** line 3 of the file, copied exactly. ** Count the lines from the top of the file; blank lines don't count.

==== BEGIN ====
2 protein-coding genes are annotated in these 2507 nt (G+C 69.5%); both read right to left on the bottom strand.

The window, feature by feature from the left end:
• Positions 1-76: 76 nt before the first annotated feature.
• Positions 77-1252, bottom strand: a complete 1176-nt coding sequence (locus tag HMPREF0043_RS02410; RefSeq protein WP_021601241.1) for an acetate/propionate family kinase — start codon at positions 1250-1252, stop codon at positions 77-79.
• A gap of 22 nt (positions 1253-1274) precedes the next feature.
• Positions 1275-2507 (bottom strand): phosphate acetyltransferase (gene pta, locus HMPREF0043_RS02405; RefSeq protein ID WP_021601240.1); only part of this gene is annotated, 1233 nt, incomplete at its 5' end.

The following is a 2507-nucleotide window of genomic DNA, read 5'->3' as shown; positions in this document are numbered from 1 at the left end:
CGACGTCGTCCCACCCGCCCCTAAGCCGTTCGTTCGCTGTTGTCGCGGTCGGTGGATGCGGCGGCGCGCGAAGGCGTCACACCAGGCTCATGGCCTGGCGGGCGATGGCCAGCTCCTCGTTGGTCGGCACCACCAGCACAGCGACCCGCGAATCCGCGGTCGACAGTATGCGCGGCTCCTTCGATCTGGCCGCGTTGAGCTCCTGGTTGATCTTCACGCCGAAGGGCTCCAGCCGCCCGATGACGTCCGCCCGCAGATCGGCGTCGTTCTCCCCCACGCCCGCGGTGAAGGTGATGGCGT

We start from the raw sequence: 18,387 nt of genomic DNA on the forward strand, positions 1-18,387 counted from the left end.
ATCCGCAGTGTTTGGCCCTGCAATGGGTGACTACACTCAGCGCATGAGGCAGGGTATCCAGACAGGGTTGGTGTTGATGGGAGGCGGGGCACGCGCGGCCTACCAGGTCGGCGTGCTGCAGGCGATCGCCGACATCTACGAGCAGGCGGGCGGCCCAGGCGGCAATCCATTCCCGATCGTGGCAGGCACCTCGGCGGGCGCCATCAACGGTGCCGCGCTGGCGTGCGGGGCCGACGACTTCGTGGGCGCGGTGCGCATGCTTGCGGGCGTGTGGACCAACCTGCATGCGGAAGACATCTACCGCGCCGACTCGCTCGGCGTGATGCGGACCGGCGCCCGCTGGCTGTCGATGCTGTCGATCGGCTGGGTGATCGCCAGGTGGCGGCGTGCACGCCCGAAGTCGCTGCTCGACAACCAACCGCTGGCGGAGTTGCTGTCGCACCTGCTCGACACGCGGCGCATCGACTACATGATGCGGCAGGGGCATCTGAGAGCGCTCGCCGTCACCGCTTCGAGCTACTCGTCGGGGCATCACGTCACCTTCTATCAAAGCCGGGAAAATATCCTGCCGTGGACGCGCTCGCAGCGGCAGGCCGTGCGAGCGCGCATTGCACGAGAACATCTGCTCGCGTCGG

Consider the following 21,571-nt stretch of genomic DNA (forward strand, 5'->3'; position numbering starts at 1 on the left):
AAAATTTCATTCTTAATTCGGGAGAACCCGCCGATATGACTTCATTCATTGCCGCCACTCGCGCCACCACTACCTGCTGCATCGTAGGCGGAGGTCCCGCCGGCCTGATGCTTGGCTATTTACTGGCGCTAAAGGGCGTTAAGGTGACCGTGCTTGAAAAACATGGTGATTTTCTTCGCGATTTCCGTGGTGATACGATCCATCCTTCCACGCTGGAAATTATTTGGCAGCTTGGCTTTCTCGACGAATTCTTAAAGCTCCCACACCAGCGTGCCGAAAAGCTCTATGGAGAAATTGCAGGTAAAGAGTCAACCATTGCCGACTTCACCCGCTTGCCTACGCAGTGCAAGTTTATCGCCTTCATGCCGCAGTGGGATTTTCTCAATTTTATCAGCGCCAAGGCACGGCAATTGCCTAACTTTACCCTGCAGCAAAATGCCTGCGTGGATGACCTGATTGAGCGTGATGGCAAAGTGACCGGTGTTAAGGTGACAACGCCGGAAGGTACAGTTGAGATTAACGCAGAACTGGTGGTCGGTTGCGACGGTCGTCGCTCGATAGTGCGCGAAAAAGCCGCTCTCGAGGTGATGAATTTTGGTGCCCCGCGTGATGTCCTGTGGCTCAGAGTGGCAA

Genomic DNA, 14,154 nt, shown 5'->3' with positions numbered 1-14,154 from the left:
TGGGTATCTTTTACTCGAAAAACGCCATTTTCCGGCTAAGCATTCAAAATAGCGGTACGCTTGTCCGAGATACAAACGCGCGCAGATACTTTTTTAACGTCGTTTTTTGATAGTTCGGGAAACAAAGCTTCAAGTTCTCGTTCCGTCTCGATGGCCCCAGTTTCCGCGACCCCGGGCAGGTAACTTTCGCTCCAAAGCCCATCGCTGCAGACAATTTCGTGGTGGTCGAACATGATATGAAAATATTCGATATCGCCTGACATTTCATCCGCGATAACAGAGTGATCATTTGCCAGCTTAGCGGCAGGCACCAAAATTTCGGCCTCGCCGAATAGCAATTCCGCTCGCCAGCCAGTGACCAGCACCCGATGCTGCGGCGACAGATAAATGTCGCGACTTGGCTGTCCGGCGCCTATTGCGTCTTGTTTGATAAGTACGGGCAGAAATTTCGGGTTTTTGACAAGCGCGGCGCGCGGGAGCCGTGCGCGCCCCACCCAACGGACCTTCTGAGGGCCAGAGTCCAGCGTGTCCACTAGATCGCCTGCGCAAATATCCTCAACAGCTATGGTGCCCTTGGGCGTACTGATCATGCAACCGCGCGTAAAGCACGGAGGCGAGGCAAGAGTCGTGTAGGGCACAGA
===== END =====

• Positions 1-76: 76 nt before the first annotated feature.